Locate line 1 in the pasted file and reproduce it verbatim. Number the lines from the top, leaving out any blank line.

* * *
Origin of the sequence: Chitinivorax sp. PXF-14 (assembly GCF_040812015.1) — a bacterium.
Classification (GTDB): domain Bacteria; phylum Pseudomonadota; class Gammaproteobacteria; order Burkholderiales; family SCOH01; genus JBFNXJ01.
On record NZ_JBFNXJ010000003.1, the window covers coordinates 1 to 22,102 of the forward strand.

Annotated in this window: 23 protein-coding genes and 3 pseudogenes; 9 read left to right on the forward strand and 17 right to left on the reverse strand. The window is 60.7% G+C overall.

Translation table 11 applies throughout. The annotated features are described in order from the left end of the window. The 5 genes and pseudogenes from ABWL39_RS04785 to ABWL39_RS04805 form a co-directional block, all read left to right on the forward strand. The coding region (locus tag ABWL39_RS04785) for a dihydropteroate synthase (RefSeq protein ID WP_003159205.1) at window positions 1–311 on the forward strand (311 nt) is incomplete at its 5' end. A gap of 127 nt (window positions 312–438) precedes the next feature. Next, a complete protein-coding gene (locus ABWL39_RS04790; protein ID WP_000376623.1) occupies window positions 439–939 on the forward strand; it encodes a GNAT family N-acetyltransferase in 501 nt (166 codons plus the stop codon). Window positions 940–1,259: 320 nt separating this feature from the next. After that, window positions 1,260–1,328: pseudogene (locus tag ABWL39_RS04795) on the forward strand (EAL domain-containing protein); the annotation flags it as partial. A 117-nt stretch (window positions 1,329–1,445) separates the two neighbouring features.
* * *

Origin of the sequence: Chitinivorax sp. PXF-14 (assembly GCF_040812015.1) — a bacterium.